Joseph A. McNeil has been called a civil rights pioneer for his role as a founding member of the Greensboro Four, who led the 1960 sit-in at a segregated lunch counter in North Carolina.
McNeil has dozens of accolades, a Smithsonian award and a bronze statue at his alma mater. On Tuesday, his adopted hometown of Hempstead Village will bestow upon him an honor that he’ll see every day: The village will rename a street and a local elementary school for the living legend who still inspires his community.
“That goes a long way in closing the circle,” McNeil said. “It makes you feel very blessed that this can happen to you. We didn’t do it because we expected a reward. As a matter of fact, the opposite.”
McNeil’s story begins in 1960, when he was a 17-year-old freshman at North Carolina A&T College and on a bus trip from New York City back to school after the winter break. He stopped at a bus station in Richmond, Virginia. “I asked for a burger and they told me they couldn’t serve me,” he said.
He was told to order at an outdoor counter but refused. He then decided with his roommate and two friends to try and order at the segregated lunch counter at Woolworth’s in Greensboro on Feb. 1, 1960. They were denied service and remained in their seats for hours despite threats to call the police.
“We’ll be back tomorrow, and we’ll keep coming back until you serve us,” he said.
Their peaceful protest ignited a civil rights movement nationwide and resulted in the desegregation of Woolworth’s on July 25, 1960.
“It was a good feeling to know that you had taken a stand, that you have done something that many people couldn’t do or wouldn’t do,” he said. “I thought about all the many hours I’d spent outside picketing, trying to win minds and friends and move the movement forward.”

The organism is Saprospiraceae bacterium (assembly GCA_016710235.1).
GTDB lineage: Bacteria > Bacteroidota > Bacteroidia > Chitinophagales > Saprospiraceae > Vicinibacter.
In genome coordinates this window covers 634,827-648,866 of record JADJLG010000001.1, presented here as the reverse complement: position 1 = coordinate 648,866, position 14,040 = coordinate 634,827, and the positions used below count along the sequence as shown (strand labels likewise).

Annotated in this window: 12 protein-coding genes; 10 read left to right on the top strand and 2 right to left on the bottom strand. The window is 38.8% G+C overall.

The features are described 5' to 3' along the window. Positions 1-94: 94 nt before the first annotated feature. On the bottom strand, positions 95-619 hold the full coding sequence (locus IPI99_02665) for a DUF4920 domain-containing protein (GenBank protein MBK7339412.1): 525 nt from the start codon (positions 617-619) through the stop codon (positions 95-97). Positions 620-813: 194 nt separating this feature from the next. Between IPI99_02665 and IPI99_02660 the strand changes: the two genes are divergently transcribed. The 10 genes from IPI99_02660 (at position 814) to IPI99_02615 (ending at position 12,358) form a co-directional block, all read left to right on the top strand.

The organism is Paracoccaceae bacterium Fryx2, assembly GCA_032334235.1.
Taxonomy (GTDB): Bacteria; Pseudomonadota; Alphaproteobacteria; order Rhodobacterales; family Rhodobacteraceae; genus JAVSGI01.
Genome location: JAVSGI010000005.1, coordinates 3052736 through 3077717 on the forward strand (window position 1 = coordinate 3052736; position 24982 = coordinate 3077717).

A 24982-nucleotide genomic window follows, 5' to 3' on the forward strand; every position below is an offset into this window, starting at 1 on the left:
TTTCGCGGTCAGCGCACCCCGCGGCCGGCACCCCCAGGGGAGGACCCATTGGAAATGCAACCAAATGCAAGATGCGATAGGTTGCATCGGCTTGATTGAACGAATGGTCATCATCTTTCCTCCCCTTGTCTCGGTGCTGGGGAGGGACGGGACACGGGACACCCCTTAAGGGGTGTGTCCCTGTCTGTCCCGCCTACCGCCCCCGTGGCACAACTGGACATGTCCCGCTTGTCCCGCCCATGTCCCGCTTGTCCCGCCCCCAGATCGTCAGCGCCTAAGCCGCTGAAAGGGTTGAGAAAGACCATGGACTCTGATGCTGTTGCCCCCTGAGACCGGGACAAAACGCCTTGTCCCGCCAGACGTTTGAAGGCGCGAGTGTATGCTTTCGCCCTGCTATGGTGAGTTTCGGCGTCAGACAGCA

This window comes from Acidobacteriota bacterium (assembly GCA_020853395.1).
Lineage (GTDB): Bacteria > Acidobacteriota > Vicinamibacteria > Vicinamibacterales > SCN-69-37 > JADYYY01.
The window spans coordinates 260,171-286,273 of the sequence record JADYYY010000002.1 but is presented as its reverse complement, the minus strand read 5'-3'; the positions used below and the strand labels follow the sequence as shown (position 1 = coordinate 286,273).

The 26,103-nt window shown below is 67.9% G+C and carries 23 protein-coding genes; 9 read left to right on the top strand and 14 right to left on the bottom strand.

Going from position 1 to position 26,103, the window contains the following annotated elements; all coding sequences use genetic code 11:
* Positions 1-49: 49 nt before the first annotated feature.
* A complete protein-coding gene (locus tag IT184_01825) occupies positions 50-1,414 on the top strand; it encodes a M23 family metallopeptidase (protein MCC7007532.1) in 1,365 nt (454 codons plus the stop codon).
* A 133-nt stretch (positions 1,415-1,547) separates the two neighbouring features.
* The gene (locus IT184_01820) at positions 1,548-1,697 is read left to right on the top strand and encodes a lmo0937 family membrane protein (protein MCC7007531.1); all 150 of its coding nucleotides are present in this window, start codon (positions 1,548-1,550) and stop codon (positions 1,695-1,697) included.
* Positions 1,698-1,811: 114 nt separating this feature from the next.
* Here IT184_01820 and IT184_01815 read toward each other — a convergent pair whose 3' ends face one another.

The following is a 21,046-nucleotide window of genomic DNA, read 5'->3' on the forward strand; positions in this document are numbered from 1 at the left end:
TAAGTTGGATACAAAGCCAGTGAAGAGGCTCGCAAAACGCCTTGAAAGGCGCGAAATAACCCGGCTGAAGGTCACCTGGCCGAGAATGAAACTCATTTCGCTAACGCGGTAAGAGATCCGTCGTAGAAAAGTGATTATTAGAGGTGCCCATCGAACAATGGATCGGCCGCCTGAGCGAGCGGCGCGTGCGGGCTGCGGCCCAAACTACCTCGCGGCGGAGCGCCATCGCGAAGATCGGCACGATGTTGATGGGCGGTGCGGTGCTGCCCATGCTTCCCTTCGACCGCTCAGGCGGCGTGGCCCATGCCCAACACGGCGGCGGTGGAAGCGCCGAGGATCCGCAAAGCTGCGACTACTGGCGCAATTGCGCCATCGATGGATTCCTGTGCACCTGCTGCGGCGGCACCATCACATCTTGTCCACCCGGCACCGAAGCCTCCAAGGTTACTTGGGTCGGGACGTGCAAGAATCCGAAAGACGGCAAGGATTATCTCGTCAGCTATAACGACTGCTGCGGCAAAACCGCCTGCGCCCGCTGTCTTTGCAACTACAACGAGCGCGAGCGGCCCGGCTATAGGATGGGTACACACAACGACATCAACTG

McNeil is now 75 and a retired major general in the Air Force. He lives on Angevine Avenue with his wife, Ina, and down the street from one of his five children. He moved to the village in 1969 on the advice of a friend after he finished active duty and needed a job.
“He recommended I take a look at the community, and it seemed to make sense,” he said. “My neighbors are the same neighbors I had years ago.”
On Tuesday, Angevin Avenue will be known as General Joseph A. McNeil Avenue and Franklin Elementary School will be renamed Joseph A. McNeil Elementary School as part of the village’s yearlong 375th anniversary celebration. The school district has already renamed schools in honor of former President Barack Obama, former New York Gov. David A. Paterson and Alverta Banks Gray Schultz, a businesswoman who was a founder of the Hempstead NAACP and the head of the school district’s adult education program before her death in 1990.
Mayor Don Ryan said McNeil always offers to speak to students about his experiences.
“It’s a source of pride for our residents,” Ryan said.
LaMont Johnson, a member of the village board of trustees and the school board, said it’s important to recognize the “living legend” now.
“We want our students to know that Hempstead has a rich history,” Johnson said.
Honoring Joseph A. McNeil
At 10:30 a.m. Tuesday, officials will rename Angevine Avenue to General Joseph A. McNeil Avenue at Angevine Avenue and Greenwich Street. Following that ceremony, the Franklin Elementary School will become the Joseph A. McNeil Elementary School.
At 6:30 p.m. Wednesday, Hempstead High School will hold a districtwide Black History Month program entitled “African Americans in Times of War” featuring McNeil, a retired Air Force major general who served during the Vietnam War.